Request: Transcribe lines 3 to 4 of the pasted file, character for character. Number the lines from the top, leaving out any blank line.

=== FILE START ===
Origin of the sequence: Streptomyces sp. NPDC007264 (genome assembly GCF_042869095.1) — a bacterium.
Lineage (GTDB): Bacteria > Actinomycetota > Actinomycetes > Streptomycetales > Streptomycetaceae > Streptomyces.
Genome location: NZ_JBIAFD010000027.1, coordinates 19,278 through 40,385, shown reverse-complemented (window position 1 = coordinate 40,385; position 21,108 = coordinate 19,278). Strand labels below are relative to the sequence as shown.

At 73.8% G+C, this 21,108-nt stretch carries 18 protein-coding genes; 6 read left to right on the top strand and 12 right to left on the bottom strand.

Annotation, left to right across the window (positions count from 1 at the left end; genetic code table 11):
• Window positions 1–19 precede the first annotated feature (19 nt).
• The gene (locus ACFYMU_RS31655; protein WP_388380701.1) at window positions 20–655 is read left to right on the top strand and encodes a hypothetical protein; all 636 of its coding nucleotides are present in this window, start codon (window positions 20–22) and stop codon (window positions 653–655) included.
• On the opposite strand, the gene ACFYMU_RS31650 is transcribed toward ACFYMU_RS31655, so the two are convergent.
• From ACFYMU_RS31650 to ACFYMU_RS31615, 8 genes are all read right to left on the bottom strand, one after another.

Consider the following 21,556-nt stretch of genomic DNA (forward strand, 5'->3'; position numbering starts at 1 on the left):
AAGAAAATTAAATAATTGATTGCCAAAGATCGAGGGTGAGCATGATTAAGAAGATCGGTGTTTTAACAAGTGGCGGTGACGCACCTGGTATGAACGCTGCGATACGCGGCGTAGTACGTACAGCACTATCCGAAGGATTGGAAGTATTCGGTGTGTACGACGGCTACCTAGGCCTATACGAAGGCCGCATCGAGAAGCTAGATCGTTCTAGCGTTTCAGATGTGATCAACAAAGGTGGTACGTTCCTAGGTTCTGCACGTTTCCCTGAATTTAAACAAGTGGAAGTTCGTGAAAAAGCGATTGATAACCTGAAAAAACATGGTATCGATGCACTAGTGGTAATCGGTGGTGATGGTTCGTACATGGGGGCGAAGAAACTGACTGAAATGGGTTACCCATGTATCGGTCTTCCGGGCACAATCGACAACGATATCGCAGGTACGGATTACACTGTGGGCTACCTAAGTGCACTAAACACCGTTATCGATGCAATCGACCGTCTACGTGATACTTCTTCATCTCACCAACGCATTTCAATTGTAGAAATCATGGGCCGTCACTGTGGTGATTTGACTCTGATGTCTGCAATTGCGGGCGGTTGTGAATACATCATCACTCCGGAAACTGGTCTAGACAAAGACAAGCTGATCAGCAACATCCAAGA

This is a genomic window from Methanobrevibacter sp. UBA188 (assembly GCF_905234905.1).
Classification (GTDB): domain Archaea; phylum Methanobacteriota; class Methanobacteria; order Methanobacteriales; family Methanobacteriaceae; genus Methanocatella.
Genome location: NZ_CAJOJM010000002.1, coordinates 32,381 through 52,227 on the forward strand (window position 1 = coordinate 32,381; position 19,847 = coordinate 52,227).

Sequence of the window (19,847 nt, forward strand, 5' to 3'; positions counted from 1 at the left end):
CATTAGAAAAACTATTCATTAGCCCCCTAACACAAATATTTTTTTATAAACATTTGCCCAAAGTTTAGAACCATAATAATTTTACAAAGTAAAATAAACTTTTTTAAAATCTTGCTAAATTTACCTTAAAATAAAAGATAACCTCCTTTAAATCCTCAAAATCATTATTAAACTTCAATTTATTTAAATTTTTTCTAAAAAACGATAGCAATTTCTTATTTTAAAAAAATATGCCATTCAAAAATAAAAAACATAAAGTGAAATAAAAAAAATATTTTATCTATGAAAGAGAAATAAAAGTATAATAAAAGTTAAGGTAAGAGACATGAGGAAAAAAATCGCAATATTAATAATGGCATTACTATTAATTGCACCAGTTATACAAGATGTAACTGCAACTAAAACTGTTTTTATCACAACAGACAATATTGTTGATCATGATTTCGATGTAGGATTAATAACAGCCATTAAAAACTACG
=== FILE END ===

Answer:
Genome location: NZ_JBIAFD010000027.1, coordinates 19,278 through 40,385, shown reverse-complemented (window position 1 = coordinate 40,385; position 21,108 = coordinate 19,278). Strand labels below are relative to the sequence as shown.

At 73.8% G+C, this 21,108-nt stretch carries 18 protein-coding genes; 6 read left to right on the top strand and 12 right to left on the bottom strand.